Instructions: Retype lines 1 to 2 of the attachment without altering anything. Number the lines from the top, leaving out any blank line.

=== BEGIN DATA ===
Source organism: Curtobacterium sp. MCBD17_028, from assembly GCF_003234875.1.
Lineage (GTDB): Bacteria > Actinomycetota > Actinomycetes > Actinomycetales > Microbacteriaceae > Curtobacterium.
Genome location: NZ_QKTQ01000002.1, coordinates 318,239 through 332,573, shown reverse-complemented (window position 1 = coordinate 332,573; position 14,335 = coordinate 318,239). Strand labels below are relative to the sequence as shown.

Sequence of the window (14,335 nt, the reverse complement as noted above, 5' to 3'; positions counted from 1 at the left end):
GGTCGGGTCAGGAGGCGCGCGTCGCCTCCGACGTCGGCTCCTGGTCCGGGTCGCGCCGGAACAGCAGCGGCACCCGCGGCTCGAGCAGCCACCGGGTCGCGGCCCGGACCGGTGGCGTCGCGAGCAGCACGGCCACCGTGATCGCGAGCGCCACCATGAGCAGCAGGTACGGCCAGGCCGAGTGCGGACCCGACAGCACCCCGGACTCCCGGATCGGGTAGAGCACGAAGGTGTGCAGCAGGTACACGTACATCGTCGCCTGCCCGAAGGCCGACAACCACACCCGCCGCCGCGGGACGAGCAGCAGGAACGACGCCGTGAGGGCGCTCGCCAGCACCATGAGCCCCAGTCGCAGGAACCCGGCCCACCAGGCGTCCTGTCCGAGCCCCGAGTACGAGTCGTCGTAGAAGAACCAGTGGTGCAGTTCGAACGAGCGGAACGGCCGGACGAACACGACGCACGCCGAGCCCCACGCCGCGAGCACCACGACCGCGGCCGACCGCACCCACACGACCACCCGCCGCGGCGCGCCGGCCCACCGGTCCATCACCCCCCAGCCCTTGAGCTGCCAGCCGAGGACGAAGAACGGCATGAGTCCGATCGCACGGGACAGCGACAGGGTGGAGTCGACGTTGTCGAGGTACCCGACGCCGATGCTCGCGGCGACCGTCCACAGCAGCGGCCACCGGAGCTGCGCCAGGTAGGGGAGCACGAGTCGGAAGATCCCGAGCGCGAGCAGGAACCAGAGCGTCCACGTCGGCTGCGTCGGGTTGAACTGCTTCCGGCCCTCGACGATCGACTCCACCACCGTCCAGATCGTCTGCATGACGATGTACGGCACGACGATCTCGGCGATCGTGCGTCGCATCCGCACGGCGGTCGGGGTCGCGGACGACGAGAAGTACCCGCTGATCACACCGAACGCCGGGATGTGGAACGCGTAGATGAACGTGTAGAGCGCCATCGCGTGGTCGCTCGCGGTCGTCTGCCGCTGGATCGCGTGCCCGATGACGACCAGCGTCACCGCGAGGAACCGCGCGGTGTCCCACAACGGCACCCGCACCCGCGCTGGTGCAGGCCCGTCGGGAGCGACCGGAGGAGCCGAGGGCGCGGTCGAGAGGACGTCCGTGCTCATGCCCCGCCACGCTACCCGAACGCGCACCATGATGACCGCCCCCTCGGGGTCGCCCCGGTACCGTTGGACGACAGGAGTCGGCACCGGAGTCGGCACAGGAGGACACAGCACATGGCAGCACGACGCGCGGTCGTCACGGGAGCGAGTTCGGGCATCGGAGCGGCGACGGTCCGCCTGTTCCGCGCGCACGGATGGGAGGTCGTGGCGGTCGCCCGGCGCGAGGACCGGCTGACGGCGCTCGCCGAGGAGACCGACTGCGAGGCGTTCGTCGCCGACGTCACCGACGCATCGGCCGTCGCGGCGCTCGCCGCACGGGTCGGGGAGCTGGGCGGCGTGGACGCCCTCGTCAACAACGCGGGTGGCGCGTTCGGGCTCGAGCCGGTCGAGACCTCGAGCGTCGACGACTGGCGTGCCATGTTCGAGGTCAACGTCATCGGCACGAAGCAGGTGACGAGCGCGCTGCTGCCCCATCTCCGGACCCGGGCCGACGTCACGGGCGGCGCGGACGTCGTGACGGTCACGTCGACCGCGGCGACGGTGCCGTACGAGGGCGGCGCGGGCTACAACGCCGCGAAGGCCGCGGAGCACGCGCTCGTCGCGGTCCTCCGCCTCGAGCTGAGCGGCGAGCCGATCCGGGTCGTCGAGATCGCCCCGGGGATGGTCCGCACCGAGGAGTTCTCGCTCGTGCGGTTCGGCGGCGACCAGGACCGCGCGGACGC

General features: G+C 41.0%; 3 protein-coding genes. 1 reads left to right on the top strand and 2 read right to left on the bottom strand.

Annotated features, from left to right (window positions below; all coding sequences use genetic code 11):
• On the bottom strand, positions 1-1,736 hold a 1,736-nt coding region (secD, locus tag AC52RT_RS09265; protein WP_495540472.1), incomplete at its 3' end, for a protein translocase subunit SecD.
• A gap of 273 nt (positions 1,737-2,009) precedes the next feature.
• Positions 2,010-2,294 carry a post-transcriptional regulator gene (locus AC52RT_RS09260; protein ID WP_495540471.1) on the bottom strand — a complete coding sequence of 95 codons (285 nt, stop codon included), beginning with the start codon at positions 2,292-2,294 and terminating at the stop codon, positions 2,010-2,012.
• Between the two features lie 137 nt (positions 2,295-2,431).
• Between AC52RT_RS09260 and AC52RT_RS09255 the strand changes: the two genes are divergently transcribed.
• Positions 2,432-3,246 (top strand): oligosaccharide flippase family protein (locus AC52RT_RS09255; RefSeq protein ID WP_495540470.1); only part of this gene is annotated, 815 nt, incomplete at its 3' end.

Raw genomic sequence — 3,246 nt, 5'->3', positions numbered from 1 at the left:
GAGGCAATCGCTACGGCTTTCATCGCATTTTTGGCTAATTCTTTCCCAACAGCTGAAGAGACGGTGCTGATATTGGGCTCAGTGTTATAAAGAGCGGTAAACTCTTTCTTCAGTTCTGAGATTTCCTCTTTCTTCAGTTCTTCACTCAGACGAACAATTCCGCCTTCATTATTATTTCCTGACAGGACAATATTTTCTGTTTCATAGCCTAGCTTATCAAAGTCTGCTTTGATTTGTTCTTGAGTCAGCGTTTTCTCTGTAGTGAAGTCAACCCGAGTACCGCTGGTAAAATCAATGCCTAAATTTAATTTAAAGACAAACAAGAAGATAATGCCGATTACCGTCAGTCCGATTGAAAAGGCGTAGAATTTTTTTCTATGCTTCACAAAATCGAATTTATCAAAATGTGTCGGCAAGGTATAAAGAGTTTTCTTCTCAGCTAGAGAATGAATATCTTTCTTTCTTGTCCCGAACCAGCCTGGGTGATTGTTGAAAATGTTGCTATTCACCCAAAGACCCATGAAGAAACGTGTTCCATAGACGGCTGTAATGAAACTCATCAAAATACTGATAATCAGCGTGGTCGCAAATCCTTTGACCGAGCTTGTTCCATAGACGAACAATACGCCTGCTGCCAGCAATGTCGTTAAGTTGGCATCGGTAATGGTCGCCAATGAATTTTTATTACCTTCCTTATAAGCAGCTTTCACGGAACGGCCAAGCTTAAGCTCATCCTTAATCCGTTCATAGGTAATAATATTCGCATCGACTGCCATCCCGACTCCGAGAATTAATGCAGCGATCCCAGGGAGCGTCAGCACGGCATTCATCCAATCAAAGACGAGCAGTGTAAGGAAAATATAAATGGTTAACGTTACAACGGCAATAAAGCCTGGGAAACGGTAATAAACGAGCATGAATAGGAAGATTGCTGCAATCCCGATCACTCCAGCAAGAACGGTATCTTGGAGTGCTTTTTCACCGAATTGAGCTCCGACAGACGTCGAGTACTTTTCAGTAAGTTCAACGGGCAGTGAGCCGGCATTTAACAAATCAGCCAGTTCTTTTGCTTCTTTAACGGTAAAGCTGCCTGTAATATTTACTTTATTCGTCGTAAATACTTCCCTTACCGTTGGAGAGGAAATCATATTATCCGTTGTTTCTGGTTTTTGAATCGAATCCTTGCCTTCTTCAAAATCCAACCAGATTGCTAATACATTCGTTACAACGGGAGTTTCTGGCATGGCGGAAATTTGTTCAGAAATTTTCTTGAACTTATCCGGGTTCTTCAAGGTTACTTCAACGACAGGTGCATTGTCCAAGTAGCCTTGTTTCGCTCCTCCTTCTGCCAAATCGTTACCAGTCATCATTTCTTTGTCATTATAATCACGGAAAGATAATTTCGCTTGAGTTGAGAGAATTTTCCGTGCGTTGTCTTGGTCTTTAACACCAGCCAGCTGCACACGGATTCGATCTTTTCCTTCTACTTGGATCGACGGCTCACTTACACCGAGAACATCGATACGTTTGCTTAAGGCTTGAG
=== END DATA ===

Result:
Source organism: Curtobacterium sp. MCBD17_028, from assembly GCF_003234875.1.
Lineage (GTDB): Bacteria > Actinomycetota > Actinomycetes > Actinomycetales > Microbacteriaceae > Curtobacterium.